4. 4. NINTH EDITION JULY 2007 You stutter for a response, but he quickly interrupts you. “So, are you supplementing with any kind of ergogenic aid? Did you carbo load? Does creatine help? How about caffeine? Have you tried a sodium biphosphate to help you buffer all that lactic acide? Surely some kind of non-steroidal anti-inflammatory should help post-workout soreness, right?!” You’ve had enough! You start to run, as fast as you can. As you flee the scene, he shouts from behind you, “Wait! What will you be eating after your run? Proteins? Carbohydrates? In what ratio? How many calories?” The reporter’s voice fades as you round a corner. Byt with each step, his interrogating remarks echo in your head. Did his questions make sense? Were they really that important? Most importantly, did you know the answers? It is baffling to that so many individuals train for thousands of relentless hours, only to fail at the race be- cause they did not prepare properly for the diet and hydrations requirements of triathlon. Are you frequently sore? Does you immune systerm regularly crash? Do you have low energy levels every afternoon and evening? Let’s be entirely clear on one important fact: you will not achieve the performance results of which your body is capable unless you can confidently answer every single one of that reporter’s questions at any point in a training session or race. That’s right. You should be able to stop mid-swim, mid-stroke, and mid-stride and know exactly where you’re at from a nutritional standpoint and where you should be. Furthermore, to maintain a prop- erly functioning muscular, immune, nervous, skeletal and digestive system, you need to possess an understanding of what your body’s dailky nutritional needs apart from training and racing, with respect to caloric volume, timing, ratio and overall content. So, know thyself! If you didn’t understand any of that reporter’s questions, then it’s time to start your homework. Let me know if I can help. .......................................................................................................................................................................................... Just some of the “Valley Girls” last Sunday! PAGE 6
  5. 5. NINTH EDITION JULY 2007 My Performance Bike Fit by Jessi Thompson When my name got called as as look at the power distribution on the bike because he noticed the winner of a bike fit at Cham- for each of my legs. Ben went that I had an above-average pion Sports Medicine, I was ec- through all of the numbers and pedal stroke efficiency. Are you static because I had heard Ben explained where we might be able kidding me? YES! My coach and Greenfield talk about how it could to make some changes so I would husband, Roger, had me training improve both my comfort and experience improvement in my for this all winter long. When Ben performance on the bike. I wasn’t riding. Lots of data to look at! mentioned this, I was jumping up sure; however, how much I would and down inside because it was so actually benefit from the fit be- The next step was to measure nice to have my hard work vali- cause I had received two previous my VO2 , so I began riding the dated - thanks, Rog! bike fits from other sources. bike at race pace. He took snap- shots of my data at 30, 60, 90 I was impressed by Ben’s atten- When I arrived at Champion, and 120 seconds. tion to detail and his knowledge Ben hooked up my bike to the After measuring my VO2, Ben of body mechanics. It’s so excit- Compu T rainer and accurately began to meticulously measure ing to be riding a better fitting calibrated it. Ben proceeded to the angles of my leg and arm bike that is more comfortable with attach other mechanical gadgets, bends. He made some minor ad- more opportunity for a stronger magnets, wires, etc. to my bike. justments and carefully measured performance as well. I would rec- Next, he took measurements of each one. He worked from my ommend this fit to anyone without my bike and recorded his findings. toes up and adjusted my seat hesitation! Thanks again to Before I was asked to get riding, height, saddle and aerobars. He Champion Sports Medicine for Ben went through my health his- was careful not to adjust too the opportunity. tory, as well as asked me about much at one time, so we could specific pain or discomfort I felt prevent any kind of injury. while riding on my bike. Finally, I was asked to lay on a mat where After making adjustments, I he checked my body’s flexibility to performed the same riding test ensure that I am was not being again. I could definitely see dif- fitted to a position that wouldn’t ferences in the data that was col- work for me anatomically. lected and recorded. I was receiv- ing more oxygen with my new po- Next, I warmed up on my bike sitioning and I had also increased and watched as Ben set up the the power output with the same projector so we could watch a heart rate. computer screen on the wall. By watching a graph in the middle of On a personal note, Ben asked the screen I could see the consis- me if I had done one-legged drills tency of my pedal stroke, as well PAGE 6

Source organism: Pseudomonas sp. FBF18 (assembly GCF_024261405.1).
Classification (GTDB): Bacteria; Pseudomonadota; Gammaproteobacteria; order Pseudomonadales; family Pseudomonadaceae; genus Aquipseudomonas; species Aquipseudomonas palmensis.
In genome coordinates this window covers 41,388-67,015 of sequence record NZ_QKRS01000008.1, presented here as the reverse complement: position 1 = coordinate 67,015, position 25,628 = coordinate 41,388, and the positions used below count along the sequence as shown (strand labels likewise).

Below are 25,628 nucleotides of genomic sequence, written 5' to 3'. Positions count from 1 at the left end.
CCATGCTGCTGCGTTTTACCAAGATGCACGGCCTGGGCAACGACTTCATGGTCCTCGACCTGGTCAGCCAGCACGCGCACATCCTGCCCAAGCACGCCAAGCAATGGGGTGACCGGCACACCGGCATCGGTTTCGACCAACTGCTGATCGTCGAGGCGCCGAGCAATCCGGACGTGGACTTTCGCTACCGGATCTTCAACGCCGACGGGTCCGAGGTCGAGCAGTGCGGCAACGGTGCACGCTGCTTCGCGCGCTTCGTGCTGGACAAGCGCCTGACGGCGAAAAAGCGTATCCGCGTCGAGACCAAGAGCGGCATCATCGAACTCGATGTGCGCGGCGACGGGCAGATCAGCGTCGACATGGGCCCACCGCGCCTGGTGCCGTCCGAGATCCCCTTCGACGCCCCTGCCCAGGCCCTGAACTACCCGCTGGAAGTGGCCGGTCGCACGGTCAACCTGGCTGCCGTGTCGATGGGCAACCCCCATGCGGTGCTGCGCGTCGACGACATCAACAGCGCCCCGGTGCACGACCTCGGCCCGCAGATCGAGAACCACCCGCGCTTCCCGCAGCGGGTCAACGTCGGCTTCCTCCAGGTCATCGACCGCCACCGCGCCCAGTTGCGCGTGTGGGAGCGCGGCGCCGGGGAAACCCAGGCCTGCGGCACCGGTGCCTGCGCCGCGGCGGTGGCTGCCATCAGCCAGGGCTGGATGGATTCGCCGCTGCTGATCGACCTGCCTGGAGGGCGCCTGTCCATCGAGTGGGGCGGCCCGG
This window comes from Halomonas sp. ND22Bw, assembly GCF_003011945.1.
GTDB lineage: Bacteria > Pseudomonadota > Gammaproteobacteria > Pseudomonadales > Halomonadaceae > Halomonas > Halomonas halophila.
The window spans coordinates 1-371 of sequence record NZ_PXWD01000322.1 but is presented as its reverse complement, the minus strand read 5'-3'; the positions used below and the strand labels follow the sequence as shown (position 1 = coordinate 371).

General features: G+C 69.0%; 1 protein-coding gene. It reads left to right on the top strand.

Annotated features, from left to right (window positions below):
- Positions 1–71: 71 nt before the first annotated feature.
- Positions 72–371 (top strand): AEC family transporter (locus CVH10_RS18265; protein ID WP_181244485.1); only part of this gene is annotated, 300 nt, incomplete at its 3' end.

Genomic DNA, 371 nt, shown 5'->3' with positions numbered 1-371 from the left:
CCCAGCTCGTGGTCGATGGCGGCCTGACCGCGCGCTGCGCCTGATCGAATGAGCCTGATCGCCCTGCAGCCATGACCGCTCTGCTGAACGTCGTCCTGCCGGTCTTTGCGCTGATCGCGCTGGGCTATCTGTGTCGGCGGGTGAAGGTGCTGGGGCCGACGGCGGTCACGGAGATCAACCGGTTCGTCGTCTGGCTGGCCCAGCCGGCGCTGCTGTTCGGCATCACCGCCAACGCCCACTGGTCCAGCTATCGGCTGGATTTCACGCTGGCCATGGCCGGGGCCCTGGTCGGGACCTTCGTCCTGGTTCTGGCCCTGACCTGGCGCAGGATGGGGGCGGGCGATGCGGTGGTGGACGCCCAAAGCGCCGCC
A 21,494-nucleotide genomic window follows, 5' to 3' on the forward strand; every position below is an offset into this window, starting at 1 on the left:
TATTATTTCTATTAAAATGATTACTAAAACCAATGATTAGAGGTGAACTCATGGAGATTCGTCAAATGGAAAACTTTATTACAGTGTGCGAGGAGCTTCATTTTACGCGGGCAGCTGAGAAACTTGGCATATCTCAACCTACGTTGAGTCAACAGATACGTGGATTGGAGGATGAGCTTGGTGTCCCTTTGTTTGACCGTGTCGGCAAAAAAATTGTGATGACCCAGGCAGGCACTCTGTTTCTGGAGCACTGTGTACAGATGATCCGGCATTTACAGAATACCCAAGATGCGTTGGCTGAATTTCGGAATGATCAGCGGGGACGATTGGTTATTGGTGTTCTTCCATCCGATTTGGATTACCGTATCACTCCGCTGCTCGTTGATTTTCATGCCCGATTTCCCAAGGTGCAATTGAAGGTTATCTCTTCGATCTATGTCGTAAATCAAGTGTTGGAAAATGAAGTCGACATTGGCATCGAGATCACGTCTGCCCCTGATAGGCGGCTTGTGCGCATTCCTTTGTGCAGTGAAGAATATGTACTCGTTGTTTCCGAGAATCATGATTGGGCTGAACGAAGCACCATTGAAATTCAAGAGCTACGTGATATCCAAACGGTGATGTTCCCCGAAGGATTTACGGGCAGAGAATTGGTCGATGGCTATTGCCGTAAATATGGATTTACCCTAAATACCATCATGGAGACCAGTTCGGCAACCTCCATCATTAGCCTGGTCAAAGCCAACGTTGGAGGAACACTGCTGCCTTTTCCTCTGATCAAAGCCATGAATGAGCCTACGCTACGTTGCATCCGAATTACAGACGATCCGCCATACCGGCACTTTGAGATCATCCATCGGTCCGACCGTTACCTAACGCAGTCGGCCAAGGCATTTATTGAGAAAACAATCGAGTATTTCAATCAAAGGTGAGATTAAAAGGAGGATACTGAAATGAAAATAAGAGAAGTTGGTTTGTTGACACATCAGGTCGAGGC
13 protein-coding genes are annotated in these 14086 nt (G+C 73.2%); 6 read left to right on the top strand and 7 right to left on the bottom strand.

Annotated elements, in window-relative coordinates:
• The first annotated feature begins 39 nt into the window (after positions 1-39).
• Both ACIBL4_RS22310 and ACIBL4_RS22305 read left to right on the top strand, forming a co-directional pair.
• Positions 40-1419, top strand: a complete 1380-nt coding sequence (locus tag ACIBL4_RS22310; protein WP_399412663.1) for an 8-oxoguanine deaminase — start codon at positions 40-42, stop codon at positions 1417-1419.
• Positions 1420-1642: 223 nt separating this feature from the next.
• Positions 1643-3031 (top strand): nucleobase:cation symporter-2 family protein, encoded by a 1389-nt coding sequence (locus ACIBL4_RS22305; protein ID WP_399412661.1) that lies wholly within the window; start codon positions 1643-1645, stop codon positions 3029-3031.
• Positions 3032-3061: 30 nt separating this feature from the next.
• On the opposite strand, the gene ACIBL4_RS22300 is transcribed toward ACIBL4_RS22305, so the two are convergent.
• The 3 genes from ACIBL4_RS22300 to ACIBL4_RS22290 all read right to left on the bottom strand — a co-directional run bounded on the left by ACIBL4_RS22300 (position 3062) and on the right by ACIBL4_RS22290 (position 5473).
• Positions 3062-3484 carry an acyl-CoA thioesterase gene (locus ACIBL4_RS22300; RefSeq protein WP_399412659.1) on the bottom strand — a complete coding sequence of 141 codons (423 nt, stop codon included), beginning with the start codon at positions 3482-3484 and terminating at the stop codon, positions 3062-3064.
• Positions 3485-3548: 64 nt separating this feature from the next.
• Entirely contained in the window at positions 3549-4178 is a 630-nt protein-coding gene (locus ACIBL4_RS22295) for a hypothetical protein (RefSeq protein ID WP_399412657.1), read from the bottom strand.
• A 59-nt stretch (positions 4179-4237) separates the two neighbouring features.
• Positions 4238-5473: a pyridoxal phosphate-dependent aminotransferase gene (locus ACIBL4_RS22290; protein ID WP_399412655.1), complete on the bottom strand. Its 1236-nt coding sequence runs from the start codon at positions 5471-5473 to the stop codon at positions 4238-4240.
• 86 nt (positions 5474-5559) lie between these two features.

6. 6. NINTH EDITION JULY 2007 BOARD OF DIRECTORS • Kathi Best - Social A Genuine Thank You to all July Calendar Director of Our Generous Sponsors: Clinics: • Kevin Best - Vice President Sunday, July 22 @ 5:30 pm: Two hr. Cd’A Oly Distance Bike Course • Kim Ellis - Treasurer Clinic w/ Ben Greenfield. $25 per/ person. • Greg Gallagher - Photographer Wednesday, August 1st @ 7 pm: Race Hammer Nutrition • Natalie Gallagher - Newsletter Day Nutrition Clinic at Champion Sports Medicine. $10 per/member. • Ben Greenfield - Website Director • Mark Hodgson - Team Event Training Opportunities: Director North Spokane -- • Sam Picicci - Uniform Director Tuesdays & Thursdays @ 5-6 am: Spin class @ OZ North. • Jim Powers - Membership Director M-W-F: @ 5:30-7 am: Unstructure • Jessi Thompson - Secretary pool swim @ OZ North. • Roger Thompson - President Tuesday evenings: BLTs @ 5:15 & 6:15 pm @ KJW-G’s house. Bike • Scott Ward - Marketing Director loop repeats, come for 1, 2, or 3 loops. • Kirk Wood-Gaines - Mentor Director Saturdays: Outdoor ride, meeting location & time posted weekly on the Did you know? Tri-Forum. Liberty Lake -- According to P.Z. Pearce, Mondays & Wednesdays: Spin class @ M.D., Medical Director for Champion 5:45-6:45 am @ Liberty Lake Athletic Sports Medicine & Ironman North Club. America, athletic women that give Races: birth vaginally need to see a July 21: Tiger Triathlon at Colville, WA chiropractor! Especially after July 21 & 22: ChelanMan Multisport receiving an epidural, women that races at Chelan, WA have a vaginal birth are susceptible to July 22: Lake Placid Ironman at NY major changes in their pelvic support July 28: The Burley Spudman Triathlon at Burley, ID system. August 4: Medical Lake Kiwanis Mini Triathlon at Medical Lake, WA When a child goes through August 5: Troika Half Ironman at the birth canal, a woman’s pelvis is Medical Lake & Spokane, WA (for lack of better technical terms) August 11: Coeur d’ Alene Olympic Triathlon & Duathlon at Cd’A, ID rearranged. She should see a sports chiropractor within seven (7) days Upcoming Events: after giving birth, to ensure that her Next Member Meeting: Wednesday, pelvis is in the optimal position to August 15th @ TBA. BoD meeting @ 5:30 pm, followed by General support her body as it did before Members @ 6:30 pm. going through labor and delivery. The pelvis reforms into its changed position within ten days post-labor. PAGE 6